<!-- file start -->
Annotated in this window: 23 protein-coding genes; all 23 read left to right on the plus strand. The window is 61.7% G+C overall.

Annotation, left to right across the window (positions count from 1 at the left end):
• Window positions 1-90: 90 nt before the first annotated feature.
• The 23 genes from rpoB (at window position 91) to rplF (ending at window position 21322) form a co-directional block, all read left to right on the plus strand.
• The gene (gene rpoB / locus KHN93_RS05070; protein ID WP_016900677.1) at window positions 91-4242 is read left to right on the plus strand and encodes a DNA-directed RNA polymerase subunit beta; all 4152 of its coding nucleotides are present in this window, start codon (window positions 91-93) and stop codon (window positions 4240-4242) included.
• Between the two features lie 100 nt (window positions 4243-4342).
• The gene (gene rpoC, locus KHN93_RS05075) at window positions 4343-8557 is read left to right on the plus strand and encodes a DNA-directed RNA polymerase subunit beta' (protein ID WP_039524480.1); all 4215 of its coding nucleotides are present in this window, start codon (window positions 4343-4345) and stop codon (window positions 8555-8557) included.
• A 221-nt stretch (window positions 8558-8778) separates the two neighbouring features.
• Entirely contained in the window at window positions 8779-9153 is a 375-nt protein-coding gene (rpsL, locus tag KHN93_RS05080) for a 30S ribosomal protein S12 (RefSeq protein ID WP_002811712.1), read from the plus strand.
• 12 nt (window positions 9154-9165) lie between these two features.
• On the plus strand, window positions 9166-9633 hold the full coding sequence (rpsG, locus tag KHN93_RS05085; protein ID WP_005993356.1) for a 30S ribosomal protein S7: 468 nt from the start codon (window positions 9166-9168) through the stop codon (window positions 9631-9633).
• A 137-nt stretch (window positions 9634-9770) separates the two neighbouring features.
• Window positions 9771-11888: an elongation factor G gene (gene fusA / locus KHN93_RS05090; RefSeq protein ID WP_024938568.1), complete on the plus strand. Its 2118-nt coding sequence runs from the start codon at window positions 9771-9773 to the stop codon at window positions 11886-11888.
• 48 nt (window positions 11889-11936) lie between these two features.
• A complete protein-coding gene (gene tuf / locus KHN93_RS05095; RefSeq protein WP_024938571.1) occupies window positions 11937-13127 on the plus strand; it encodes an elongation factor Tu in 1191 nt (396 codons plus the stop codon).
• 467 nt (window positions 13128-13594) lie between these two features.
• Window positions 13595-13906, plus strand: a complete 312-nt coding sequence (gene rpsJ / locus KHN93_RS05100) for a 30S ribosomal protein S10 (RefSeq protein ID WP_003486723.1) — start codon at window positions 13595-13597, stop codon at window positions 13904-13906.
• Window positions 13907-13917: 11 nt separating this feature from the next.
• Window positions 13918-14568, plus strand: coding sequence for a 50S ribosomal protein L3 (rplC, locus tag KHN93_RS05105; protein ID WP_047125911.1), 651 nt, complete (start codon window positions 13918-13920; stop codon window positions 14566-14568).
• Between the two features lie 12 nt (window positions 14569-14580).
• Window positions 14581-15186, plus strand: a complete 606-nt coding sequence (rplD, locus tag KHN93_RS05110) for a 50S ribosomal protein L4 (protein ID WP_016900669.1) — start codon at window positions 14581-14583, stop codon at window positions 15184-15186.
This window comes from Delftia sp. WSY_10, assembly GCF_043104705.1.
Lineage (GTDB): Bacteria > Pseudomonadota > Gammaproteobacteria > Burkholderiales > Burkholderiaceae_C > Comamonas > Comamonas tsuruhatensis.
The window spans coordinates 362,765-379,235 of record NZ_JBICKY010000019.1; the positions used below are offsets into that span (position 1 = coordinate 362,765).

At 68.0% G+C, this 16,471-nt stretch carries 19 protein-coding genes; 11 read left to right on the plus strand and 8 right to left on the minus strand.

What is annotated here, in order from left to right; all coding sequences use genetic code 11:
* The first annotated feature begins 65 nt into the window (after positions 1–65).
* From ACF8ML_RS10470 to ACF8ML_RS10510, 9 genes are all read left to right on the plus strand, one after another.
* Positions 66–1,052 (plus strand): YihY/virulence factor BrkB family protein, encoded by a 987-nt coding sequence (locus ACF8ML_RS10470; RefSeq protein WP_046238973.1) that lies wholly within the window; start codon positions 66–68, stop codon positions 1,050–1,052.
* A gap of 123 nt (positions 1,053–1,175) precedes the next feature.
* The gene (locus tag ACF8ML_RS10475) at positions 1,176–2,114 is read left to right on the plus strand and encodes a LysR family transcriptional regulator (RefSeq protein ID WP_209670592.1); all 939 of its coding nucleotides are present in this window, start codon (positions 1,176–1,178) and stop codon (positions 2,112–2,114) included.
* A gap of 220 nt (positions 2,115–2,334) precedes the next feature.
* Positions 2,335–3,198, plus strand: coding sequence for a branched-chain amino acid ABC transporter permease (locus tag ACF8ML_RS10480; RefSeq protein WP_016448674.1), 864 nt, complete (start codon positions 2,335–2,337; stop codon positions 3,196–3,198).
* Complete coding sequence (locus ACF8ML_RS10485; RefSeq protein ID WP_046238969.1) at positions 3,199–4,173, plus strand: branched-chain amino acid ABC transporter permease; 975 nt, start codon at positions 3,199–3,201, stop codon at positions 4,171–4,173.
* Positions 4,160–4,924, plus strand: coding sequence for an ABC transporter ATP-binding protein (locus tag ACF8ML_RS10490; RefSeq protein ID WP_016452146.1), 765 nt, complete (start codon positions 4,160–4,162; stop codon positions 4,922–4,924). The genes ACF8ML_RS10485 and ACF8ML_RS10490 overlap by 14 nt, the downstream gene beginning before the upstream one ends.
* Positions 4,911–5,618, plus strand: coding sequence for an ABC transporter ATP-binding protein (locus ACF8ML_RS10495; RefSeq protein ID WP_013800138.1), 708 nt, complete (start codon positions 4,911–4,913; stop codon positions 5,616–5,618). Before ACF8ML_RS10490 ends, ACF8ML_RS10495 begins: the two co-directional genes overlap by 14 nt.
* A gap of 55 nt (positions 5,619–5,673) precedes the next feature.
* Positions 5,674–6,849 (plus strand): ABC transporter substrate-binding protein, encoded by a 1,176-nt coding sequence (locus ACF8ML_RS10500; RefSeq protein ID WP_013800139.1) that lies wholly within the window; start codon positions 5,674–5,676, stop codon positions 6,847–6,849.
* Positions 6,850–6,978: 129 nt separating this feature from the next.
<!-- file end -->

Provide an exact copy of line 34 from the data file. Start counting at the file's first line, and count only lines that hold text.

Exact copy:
* Complete coding sequence (locus ACF8ML_RS10485; RefSeq protein ID WP_046238969.1) at positions 3,199–4,173, plus strand: branched-chain amino acid ABC transporter permease; 975 nt, start codon at positions 3,199–3,201, stop codon at positions 4,171–4,173.